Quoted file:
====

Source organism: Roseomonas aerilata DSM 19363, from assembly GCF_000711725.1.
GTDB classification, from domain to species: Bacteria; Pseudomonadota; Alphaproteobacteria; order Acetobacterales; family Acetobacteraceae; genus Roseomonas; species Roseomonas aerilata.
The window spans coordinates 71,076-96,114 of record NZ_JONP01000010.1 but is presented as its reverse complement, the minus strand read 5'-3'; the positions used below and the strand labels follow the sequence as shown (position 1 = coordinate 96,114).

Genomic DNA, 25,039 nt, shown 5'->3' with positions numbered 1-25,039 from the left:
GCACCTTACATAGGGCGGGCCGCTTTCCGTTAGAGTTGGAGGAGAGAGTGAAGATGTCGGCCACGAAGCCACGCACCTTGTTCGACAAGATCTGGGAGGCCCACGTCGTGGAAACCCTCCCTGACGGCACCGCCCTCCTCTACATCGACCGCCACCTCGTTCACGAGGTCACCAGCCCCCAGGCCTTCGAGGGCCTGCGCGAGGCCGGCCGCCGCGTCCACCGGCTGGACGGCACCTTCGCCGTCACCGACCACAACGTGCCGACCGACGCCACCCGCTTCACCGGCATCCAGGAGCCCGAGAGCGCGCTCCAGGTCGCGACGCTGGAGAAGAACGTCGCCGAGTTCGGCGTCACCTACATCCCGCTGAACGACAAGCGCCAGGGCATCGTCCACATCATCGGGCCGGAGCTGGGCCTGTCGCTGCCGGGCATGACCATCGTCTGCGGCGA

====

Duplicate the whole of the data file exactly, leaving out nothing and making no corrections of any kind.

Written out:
Source organism: Roseomonas aerilata DSM 19363, from assembly GCF_000711725.1.
GTDB classification, from domain to species: Bacteria; Pseudomonadota; Alphaproteobacteria; order Acetobacterales; family Acetobacteraceae; genus Roseomonas; species Roseomonas aerilata.
The window spans coordinates 71,076-96,114 of record NZ_JONP01000010.1 but is presented as its reverse complement, the minus strand read 5'-3'; the positions used below and the strand labels follow the sequence as shown (position 1 = coordinate 96,114).

Genomic DNA, 25,039 nt, shown 5'->3' with positions numbered 1-25,039 from the left:
GCACCTTACATAGGGCGGGCCGCTTTCCGTTAGAGTTGGAGGAGAGAGTGAAGATGTCGGCCACGAAGCCACGCACCTTGTTCGACAAGATCTGGGAGGCCCACGTCGTGGAAACCCTCCCTGACGGCACCGCCCTCCTCTACATCGACCGCCACCTCGTTCACGAGGTCACCAGCCCCCAGGCCTTCGAGGGCCTGCGCGAGGCCGGCCGCCGCGTCCACCGGCTGGACGGCACCTTCGCCGTCACCGACCACAACGTGCCGACCGACGCCACCCGCTTCACCGGCATCCAGGAGCCCGAGAGCGCGCTCCAGGTCGCGACGCTGGAGAAGAACGTCGCCGAGTTCGGCGTCACCTACATCCCGCTGAACGACAAGCGCCAGGGCATCGTCCACATCATCGGGCCGGAGCTGGGCCTGTCGCTGCCGGGCATGACCATCGTCTGCGGCGA